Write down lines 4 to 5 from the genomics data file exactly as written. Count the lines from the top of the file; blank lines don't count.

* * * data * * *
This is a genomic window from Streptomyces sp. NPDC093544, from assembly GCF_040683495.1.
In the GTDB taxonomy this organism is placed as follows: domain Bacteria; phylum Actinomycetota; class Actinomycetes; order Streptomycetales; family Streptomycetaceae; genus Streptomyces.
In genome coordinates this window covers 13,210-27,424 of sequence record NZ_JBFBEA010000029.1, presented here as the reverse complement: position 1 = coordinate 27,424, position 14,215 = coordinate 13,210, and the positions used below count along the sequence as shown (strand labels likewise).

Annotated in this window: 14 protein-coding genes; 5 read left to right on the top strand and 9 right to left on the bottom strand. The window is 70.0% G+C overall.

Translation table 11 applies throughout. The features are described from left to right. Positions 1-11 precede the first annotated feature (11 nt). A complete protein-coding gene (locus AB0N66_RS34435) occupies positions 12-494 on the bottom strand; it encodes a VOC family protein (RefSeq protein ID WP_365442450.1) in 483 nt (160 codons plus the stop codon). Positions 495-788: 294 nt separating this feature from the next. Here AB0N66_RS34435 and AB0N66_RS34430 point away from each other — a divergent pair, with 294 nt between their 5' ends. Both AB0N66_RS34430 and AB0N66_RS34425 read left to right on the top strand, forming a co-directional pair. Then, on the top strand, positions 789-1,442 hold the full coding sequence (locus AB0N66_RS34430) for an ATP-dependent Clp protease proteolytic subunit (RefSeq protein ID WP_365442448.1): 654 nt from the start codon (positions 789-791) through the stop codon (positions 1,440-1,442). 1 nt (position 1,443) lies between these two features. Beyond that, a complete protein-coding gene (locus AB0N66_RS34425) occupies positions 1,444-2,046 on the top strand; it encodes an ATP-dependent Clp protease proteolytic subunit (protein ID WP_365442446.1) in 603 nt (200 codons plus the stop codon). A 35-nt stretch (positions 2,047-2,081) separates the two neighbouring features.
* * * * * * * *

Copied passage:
Annotated in this window: 14 protein-coding genes; 5 read left to right on the top strand and 9 right to left on the bottom strand. The window is 70.0% G+C overall.

Translation table 11 applies throughout. The features are described from left to right. Positions 1-11 precede the first annotated feature (11 nt). A complete protein-coding gene (locus AB0N66_RS34435) occupies positions 12-494 on the bottom strand; it encodes a VOC family protein (RefSeq protein ID WP_365442450.1) in 483 nt (160 codons plus the stop codon). Positions 495-788: 294 nt separating this feature from the next. Here AB0N66_RS34435 and AB0N66_RS34430 point away from each other — a divergent pair, with 294 nt between their 5' ends. Both AB0N66_RS34430 and AB0N66_RS34425 read left to right on the top strand, forming a co-directional pair. Then, on the top strand, positions 789-1,442 hold the full coding sequence (locus AB0N66_RS34430) for an ATP-dependent Clp protease proteolytic subunit (RefSeq protein ID WP_365442448.1): 654 nt from the start codon (positions 789-791) through the stop codon (positions 1,440-1,442). 1 nt (position 1,443) lies between these two features. Beyond that, a complete protein-coding gene (locus AB0N66_RS34425) occupies positions 1,444-2,046 on the top strand; it encodes an ATP-dependent Clp protease proteolytic subunit (protein ID WP_365442446.1) in 603 nt (200 codons plus the stop codon). A 35-nt stretch (positions 2,047-2,081) separates the two neighbouring features.